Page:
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Watercolour Techniques: Laying a Wash

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How to Lay an Even Wash in Watercolor
Watercolor Painting Techniques -- Photo of How to Paint an Even Wash in Watercolor
© Marion Boddy-Evans. Licensed to About.com, Inc.
A wash is useful for providing a background or for covering a large area. It can either be done in one tone, known as an even, smooth, or flat wash; or gradually getting lighter, known as a graded wash.

You'll need the following:

  • A piece of watercolour paper stretched on a drawing board.
  • A large brush (such as a number 10 or 12).
  • A jar of clean water.
  • An easel or something to prop your drawing board up at a 30-degree angle to the horizontal.
  • A cloth for drying your brush.

How to Lay an Even, Flat Wash:
Step 1: Place your board at a 30-degree angle so that the brushstrokes you're going to put down will flow into each other. You're going to work from top to bottom. Load your brush with plenty of paint. Starting at the top edge of the piece of paper, put down a broad horizontal stroke, from one side to the other as if you were drawing a line with a pencil. Don't lift your brush until you're all the way across. Some paint will accumulate at the bottom of this stripe. Don't try to get rid of this, it's an essential part of a wash.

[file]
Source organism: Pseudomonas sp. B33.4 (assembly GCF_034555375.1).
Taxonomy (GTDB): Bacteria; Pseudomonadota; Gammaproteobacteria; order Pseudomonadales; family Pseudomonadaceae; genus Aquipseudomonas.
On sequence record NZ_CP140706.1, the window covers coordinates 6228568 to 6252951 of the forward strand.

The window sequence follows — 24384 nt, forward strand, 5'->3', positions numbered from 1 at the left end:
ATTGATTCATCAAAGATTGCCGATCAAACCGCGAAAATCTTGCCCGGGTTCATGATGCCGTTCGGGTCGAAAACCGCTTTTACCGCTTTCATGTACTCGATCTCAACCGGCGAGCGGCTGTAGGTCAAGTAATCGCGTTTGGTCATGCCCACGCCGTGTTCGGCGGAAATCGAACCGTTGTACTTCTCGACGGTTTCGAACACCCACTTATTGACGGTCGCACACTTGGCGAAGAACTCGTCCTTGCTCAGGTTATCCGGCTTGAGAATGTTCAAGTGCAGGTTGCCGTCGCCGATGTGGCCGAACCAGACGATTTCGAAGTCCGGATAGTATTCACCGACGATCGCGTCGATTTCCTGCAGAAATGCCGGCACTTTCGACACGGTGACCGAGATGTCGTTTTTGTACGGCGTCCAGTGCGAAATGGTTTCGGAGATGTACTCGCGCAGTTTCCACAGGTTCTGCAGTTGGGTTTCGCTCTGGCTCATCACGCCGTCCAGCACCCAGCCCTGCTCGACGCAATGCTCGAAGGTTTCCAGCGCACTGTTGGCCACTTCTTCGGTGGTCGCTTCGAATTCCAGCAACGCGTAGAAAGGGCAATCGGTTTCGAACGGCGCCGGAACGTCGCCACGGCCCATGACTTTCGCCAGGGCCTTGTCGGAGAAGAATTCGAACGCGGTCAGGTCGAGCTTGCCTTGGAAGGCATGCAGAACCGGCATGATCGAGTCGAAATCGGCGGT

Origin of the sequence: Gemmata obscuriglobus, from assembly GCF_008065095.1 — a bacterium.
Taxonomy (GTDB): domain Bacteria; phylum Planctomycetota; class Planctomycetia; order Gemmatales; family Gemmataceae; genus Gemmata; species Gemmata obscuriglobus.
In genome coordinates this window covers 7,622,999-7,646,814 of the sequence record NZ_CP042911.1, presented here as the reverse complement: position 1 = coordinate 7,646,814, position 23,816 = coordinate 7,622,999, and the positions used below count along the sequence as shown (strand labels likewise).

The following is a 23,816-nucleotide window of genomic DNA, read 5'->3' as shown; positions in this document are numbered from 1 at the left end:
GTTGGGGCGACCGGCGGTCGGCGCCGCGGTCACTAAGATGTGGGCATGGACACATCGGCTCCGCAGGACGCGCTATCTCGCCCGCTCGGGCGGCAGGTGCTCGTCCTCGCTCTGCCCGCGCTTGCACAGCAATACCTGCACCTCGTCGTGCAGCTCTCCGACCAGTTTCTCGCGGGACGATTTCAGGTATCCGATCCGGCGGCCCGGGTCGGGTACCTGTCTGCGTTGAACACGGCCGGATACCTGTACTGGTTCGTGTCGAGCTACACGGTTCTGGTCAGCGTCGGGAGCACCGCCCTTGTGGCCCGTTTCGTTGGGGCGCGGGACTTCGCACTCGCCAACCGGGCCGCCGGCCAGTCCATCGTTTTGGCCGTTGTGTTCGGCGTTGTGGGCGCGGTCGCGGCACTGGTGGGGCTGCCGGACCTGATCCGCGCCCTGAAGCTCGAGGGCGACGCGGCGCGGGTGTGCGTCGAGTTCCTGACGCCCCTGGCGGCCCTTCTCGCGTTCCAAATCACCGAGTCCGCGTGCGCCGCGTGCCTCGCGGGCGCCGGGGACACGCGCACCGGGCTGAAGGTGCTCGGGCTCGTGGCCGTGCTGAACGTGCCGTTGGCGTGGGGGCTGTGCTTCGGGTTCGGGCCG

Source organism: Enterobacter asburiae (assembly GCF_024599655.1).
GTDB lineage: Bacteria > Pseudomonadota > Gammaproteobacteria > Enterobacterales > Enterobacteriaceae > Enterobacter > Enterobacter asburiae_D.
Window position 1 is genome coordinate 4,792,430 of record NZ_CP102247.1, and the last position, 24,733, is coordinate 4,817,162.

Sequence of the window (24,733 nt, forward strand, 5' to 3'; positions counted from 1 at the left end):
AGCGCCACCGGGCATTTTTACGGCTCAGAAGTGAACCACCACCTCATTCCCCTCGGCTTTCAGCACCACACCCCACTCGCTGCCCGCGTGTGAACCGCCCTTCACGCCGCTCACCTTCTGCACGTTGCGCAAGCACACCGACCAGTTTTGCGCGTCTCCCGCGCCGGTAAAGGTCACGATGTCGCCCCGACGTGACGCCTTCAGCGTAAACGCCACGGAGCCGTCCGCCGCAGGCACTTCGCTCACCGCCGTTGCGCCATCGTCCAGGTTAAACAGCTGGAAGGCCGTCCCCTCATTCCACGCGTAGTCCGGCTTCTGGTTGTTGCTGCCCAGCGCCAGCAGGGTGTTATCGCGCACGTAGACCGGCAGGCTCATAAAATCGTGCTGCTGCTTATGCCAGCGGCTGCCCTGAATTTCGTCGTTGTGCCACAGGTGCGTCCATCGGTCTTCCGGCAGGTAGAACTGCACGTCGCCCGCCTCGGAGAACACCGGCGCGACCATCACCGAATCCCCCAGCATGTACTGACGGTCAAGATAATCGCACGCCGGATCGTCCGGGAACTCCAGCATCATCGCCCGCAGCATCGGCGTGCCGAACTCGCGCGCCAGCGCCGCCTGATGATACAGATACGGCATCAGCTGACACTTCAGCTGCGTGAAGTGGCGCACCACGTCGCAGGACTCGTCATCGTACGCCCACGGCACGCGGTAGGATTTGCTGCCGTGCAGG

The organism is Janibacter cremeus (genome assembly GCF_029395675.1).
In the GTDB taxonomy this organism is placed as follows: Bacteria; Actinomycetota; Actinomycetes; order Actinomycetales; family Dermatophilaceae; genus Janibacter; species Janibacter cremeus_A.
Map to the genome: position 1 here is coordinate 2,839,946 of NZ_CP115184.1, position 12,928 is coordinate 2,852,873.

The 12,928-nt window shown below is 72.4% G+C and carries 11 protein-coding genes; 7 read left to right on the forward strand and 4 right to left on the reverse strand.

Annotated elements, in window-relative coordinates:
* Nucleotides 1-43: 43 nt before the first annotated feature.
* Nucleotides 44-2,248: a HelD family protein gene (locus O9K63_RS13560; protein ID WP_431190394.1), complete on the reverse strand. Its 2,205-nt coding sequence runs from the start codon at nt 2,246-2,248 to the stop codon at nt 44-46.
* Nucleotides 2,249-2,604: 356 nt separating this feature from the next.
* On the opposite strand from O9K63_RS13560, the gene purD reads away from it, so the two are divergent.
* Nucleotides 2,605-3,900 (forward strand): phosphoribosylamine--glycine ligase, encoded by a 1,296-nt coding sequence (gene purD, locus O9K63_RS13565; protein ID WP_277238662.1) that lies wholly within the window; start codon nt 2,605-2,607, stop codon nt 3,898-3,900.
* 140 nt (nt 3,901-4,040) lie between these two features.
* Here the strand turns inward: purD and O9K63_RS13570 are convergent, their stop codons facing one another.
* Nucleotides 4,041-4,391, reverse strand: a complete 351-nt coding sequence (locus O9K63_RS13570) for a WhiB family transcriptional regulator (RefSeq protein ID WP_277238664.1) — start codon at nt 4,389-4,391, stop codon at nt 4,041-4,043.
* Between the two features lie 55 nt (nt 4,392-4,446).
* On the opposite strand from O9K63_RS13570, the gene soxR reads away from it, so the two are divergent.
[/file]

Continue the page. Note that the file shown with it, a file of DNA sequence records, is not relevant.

Step 2: Add some more paint to your brush, then make another horizontal stroke making sure that the tip of your brush picks up the "river" of paint at the bottom of the first stripe. Don't paint above this river or you'll ruin the evenness of your wash. Work quickly as you need to lay the next stroke before the river dries up, otherwise you'll end up with lines in your wash, and before it runs down the paper

Step 3: Continue in this way until you get to the bottom of the paper. Squeeze the excess paint from your brush between a fold of cloth, then use the brush tip to lift the excess paint from the last stroke. Don't worry if this makes the last stroke seem a little lighter than the rest, some of the paint will seep down while it dries and sort this out. Leave your board at an angle until the wash is completely dry, otherwise some of the wet paint will flow back up and your wash will dry unevenly.

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